I have been on Afrezza now for months. It is an ultra rapid insulin that is inhaled. I been on it now for 4 months and it has changed my life as I have no more worries of nighttime lows or lows throughout the day. When I was on Humolog / Novolog / Humilin my lows were daily. As we know this is a killer among diabetics as 1 in 20 will die from a low blood sugar.
Last year I almost went into coma 2 times and barely got revived the 2nd time. I also have had numerous lows rushing to the fridge on Novolog and Humolog. This all changed 4 months ago. I have been needle free for 4 months other than taking my daily Lantus. I have had 0 severe lows and only a few lows under 70 in 4 months. I have no daily swings over 250 readings anymore.. Why is this? It is because my management with Afrezza is so easy when I can adjust my blood sugar in minutes. Afrezza is about 90% out of my system in 30-40 minutes after taking it. So lets say I eat a late meal at 10pm. I can take my insulin and at 11pm before going to bed if my sugar is good I know its impossible for me to have a low at night. This has freed from all the stress and scares of lows.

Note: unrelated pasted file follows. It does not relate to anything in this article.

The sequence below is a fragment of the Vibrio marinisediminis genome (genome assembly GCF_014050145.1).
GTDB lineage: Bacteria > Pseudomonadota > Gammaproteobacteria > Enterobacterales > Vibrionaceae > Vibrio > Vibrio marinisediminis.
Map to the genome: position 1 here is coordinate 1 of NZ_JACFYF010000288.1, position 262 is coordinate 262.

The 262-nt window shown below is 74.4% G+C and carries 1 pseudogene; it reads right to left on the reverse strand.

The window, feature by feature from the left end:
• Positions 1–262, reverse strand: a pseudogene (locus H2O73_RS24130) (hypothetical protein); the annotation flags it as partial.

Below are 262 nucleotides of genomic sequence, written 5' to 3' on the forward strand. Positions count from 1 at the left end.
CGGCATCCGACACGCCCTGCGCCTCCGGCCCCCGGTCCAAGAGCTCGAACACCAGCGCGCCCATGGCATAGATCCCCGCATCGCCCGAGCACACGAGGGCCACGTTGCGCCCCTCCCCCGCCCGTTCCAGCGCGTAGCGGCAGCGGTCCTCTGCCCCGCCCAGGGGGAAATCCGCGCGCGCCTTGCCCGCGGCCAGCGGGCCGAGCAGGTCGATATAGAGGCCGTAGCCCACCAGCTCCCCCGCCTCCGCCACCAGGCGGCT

Not only has it effected me this way but all my family members have noticed that I never have any emergencies or rushes for sugar..They all are able to sleep well with no worried about me during the night.
So why am I saying all this?
It actually makes me ill knowing that most people do not even know that this is coming and should of been available to all diabetics already. People die every day of low blood sugar. How about kids that have to damage this disease and the parents who are worried sick every night. I am not even sure how they can sleep. The inhaler is the size of my pinky as the pictures shows. I can have it in my pocket wherever I go and take the insulin anytime anywhere. The insulin is in powder form in the little cartridges.
For me controlling diabetes is now in real time as I dont have to wait 1-2 hours for it to start working and lingering on for 4-5 hours. If my blood sugar is 300 and I can adjust to 100 in 25 minutes. It is truly amazing and if anyone is reading this and has experienced lows please free to ask questions.